The run to transition was reportedly 300 meters. It seemed to go forever. There was a 3 ft. wide strip of carpet running the whole way so it was a fairly comfortable jog for the feet. I took too much time getting ready in transition. I got my usual stuff on but also put on the “cool wing” arm sleeves in anticipation of a hot ride. They are worth using but I would have been fine without them. I drank down a drink, grabbed my stuff, and ran to the mount line.

The ride, as I said, was fun. While some of the road was a little rough due to construction or “expansion bumps” due to the heat and sun, most of it was fine. I was never actually cold out there and never felt the heat. Admittedly I started relatively early. There were 2 aid stations on each lap, which made an unusually high 6 altogether. The best one to use is the one near the top of a short hill in Papago Park. Bikes are slowing anyway and there are 2 wide traffic lanes. It makes it easy. The U-turns can be dangerous if you don’t slow down. Same holds true for some of the 90* turns but most are wide turns that you can really line up on. You DO always have to be alert on this course, making decisions about gear choice, cornering, passing, controlling your effort, and so forth, but I think all of that makes it fun. As I finished the bike I hadn’t thought it through. Usually I take my feet out of my shoes and hope off at the dismount line to run barefoot from there. I did the same this time but BARELY got my feet out before I hit the line. I managed to get off very UNgracefully as my front wheel reached the line. My bad!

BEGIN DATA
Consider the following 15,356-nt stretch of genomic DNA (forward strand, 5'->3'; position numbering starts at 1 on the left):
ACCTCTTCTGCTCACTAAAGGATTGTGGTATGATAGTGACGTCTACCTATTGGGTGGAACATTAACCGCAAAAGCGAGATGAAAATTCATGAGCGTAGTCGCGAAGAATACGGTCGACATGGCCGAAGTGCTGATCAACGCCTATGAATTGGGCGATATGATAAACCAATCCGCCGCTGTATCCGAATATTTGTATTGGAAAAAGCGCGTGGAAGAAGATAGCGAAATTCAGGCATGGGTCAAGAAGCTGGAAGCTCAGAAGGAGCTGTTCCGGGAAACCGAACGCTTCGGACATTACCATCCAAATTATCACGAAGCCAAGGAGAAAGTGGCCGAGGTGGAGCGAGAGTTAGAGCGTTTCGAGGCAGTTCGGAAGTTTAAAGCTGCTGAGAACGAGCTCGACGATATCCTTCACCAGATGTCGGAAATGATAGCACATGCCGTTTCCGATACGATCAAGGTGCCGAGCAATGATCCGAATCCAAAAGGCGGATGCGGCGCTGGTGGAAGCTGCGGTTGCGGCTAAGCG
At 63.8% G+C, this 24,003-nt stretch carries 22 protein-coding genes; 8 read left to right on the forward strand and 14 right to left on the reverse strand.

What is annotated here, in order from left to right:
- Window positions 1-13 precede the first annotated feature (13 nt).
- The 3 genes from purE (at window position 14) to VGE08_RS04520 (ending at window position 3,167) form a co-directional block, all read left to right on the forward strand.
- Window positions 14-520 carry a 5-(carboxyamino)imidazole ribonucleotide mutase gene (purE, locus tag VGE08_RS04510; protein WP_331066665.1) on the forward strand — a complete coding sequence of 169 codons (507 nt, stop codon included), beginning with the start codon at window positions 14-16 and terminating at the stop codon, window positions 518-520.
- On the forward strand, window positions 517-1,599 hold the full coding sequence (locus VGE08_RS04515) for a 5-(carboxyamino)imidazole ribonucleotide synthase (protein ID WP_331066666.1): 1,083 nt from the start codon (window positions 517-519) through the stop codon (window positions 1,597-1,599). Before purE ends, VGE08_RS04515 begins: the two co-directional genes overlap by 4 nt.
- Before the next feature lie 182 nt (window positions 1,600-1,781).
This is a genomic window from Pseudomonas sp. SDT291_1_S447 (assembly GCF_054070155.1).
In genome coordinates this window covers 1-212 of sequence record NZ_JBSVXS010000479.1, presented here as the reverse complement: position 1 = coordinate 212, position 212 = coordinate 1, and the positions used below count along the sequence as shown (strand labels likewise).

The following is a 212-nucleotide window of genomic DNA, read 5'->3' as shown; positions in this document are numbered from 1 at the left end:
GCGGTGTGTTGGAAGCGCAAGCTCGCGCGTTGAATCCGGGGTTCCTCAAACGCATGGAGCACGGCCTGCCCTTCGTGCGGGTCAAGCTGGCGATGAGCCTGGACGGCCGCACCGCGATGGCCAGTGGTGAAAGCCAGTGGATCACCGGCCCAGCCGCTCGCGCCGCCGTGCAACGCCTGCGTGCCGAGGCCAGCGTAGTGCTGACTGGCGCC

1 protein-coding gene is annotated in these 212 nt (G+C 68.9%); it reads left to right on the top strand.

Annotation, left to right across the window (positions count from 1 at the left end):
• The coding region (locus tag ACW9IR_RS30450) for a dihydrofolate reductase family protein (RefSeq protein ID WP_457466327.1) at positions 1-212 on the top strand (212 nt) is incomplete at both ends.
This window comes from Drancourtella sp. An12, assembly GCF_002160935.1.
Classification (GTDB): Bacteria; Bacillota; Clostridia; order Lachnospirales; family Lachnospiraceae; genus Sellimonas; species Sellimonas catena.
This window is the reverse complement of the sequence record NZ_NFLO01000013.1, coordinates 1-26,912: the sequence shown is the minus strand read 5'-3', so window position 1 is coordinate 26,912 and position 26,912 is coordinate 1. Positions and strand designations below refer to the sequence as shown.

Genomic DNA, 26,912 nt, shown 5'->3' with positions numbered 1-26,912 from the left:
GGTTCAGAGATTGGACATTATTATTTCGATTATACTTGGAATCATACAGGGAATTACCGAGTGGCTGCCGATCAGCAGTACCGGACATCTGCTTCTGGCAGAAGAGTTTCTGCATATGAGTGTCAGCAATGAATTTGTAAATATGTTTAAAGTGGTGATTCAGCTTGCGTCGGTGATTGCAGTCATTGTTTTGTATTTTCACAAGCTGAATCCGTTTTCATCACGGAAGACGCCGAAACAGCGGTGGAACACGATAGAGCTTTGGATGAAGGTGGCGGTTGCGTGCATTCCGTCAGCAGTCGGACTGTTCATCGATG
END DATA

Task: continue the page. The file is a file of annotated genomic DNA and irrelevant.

Ran into transition, racked my bike, and sat down to get my run stuff on. I had needed to go #1 for the final 30 min of the bike but my old man bladder held. As I put Aquaphor on my toes and put my socks and shoes on, I let it go, watering the grass. With my extra water bottle that I always bring to transition, I “hosed” myself off. I grabbed my nutrition, looked at what was left at my spot, and ran off to the run exit, proud of myself for multitasking and saving a minute in the portapotty. 

At run exit they said, “Where’s your bib? Go get your bib!” Rookie mistake! I hadn’t seen it and forgot to grab it. I ran the length of transition and found the race belt under my backpack, out of sight, grabbed it, and ran back. I had also screwed up my Garmin since I hadn’t practiced the night before in “triathlon” mode. Eventually, while running, I switched it to run mode but not until after the first mile! Oh well! Another mistake but no biggie in the scheme of things. I run mostly by feel and by heart rate so knowing my pace is more important to me after the race. During the race it’s nice to know pace if that keeps you motivated to push appropriately. Otherwise it can be a negative.